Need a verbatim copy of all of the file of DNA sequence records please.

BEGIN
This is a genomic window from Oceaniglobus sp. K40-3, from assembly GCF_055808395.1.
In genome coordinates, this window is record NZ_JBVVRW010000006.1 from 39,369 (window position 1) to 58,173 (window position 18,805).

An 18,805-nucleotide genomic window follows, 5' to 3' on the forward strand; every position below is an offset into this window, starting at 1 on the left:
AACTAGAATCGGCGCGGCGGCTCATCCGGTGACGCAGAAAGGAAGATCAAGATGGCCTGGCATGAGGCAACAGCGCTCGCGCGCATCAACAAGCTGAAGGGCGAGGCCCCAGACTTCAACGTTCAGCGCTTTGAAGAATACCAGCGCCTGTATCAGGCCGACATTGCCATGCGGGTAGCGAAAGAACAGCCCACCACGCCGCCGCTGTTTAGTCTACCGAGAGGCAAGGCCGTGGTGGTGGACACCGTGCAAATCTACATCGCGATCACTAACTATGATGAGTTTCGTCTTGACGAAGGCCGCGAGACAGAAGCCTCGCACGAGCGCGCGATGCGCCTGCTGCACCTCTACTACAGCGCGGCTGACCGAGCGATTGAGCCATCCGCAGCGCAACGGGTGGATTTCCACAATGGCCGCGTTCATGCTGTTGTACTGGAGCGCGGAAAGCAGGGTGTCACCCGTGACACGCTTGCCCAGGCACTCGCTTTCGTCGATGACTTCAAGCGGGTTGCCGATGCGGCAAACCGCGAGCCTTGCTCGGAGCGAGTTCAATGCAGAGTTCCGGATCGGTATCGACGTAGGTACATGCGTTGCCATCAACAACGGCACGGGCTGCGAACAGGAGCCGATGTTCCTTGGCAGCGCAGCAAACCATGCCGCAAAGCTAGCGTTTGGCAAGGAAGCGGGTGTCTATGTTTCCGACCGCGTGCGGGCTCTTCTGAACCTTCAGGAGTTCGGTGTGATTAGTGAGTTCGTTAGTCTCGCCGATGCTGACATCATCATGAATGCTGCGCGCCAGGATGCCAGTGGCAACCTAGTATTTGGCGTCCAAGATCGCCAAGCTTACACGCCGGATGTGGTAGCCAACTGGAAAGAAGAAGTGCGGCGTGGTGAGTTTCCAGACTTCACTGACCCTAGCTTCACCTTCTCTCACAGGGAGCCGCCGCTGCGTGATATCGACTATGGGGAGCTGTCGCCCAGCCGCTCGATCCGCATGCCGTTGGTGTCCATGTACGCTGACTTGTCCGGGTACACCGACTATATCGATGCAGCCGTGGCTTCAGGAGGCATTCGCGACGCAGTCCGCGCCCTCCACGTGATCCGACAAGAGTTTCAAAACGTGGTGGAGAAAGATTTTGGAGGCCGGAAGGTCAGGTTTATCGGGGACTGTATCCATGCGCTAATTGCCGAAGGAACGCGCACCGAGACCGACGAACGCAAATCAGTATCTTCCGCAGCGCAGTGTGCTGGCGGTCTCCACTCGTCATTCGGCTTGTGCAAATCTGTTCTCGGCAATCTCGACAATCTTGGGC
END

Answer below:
This is a genomic window from Oceaniglobus sp. K40-3, from assembly GCF_055808395.1.
In genome coordinates, this window is record NZ_JBVVRW010000006.1 from 39,369 (window position 1) to 58,173 (window position 18,805).

An 18,805-nucleotide genomic window follows, 5' to 3' on the forward strand; every position below is an offset into this window, starting at 1 on the left:
AACTAGAATCGGCGCGGCGGCTCATCCGGTGACGCAGAAAGGAAGATCAAGATGGCCTGGCATGAGGCAACAGCGCTCGCGCGCATCAACAAGCTGAAGGGCGAGGCCCCAGACTTCAACGTTCAGCGCTTTGAAGAATACCAGCGCCTGTATCAGGCCGACATTGCCATGCGGGTAGCGAAAGAACAGCCCACCACGCCGCCGCTGTTTAGTCTACCGAGAGGCAAGGCCGTGGTGGTGGACACCGTGCAAATCTACATCGCGATCACTAACTATGATGAGTTTCGTCTTGACGAAGGCCGCGAGACAGAAGCCTCGCACGAGCGCGCGATGCGCCTGCTGCACCTCTACTACAGCGCGGCTGACCGAGCGATTGAGCCATCCGCAGCGCAACGGGTGGATTTCCACAATGGCCGCGTTCATGCTGTTGTACTGGAGCGCGGAAAGCAGGGTGTCACCCGTGACACGCTTGCCCAGGCACTCGCTTTCGTCGATGACTTCAAGCGGGTTGCCGATGCGGCAAACCGCGAGCCTTGCTCGGAGCGAGTTCAATGCAGAGTTCCGGATCGGTATCGACGTAGGTACATGCGTTGCCATCAACAACGGCACGGGCTGCGAACAGGAGCCGATGTTCCTTGGCAGCGCAGCAAACCATGCCGCAAAGCTAGCGTTTGGCAAGGAAGCGGGTGTCTATGTTTCCGACCGCGTGCGGGCTCTTCTGAACCTTCAGGAGTTCGGTGTGATTAGTGAGTTCGTTAGTCTCGCCGATGCTGACATCATCATGAATGCTGCGCGCCAGGATGCCAGTGGCAACCTAGTATTTGGCGTCCAAGATCGCCAAGCTTACACGCCGGATGTGGTAGCCAACTGGAAAGAAGAAGTGCGGCGTGGTGAGTTTCCAGACTTCACTGACCCTAGCTTCACCTTCTCTCACAGGGAGCCGCCGCTGCGTGATATCGACTATGGGGAGCTGTCGCCCAGCCGCTCGATCCGCATGCCGTTGGTGTCCATGTACGCTGACTTGTCCGGGTACACCGACTATATCGATGCAGCCGTGGCTTCAGGAGGCATTCGCGACGCAGTCCGCGCCCTCCACGTGATCCGACAAGAGTTTCAAAACGTGGTGGAGAAAGATTTTGGAGGCCGGAAGGTCAGGTTTATCGGGGACTGTATCCATGCGCTAATTGCCGAAGGAACGCGCACCGAGACCGACGAACGCAAATCAGTATCTTCCGCAGCGCAGTGTGCTGGCGGTCTCCACTCGTCATTCGGCTTGTGCAAATCTGTTCTCGGCAATCTCGACAATCTTGGGC